Women, Fire, and Dangerous Things

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University of Chicago Press, Apr 15, 1990 - Language Arts & Disciplines - 614 pages
2 Reviews
"Its publication should be a major event for cognitive linguistics and should pose a major challenge for cognitive science. In addition, it should have repercussions in a variety of disciplines, ranging from anthropology and psychology to epistemology and the philosophy of science. . . . Lakoff asks: What do categories of language and thought reveal about the human mind? Offering both general theory and minute details, Lakoff shows that categories reveal a great deal."—David E. Leary, American Scientist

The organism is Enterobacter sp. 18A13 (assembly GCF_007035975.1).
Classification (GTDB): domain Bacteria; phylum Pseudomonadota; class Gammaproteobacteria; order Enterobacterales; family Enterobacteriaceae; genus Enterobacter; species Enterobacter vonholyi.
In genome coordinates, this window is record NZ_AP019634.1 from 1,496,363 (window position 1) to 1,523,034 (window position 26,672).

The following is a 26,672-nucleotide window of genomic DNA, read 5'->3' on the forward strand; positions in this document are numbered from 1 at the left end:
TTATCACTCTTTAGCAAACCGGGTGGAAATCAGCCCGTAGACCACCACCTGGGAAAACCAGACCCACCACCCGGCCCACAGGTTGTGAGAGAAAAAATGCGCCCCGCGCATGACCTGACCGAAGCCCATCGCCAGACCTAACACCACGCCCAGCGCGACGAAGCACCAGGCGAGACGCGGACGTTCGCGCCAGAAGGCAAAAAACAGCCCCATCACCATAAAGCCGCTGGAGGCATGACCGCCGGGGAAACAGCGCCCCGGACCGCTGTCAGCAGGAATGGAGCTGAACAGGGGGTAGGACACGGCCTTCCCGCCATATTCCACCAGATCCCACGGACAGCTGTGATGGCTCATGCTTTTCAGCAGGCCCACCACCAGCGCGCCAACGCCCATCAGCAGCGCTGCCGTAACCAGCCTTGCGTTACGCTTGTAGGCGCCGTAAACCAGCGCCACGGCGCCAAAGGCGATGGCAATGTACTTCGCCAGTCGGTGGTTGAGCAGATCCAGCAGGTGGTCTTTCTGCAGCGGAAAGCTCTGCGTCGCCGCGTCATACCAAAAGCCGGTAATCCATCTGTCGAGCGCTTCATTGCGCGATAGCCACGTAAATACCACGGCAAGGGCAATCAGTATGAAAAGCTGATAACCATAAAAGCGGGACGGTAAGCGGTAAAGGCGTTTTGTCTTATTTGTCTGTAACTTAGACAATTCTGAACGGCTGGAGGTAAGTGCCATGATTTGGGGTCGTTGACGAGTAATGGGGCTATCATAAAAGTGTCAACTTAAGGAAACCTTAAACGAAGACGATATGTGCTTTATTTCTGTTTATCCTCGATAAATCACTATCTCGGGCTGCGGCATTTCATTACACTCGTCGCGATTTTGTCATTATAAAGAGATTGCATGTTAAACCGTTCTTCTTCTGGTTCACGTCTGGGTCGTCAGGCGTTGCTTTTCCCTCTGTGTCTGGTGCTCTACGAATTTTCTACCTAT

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User Review  - echaika - LibraryThing

I have to hand it to George Lakoff. Despite his Chomsky training at MIT, he was able to break out and consider how people really construct metaphors and how much of language is really metaphor. All ... Read full review

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User Review  - sarahdeanjean - LibraryThing

In this book Lakoff attempts to debunk the classical cognitive science theory of how humans categorize. According to Lakoff the old theory of categories limits our understanding of how humans think ... Read full review

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About the author (1990)

George Lakoff is Distinguished Professor of Cognitive Science and Linguistics at the University of California, Berkeley. He is the author or coauthor of numerous books.

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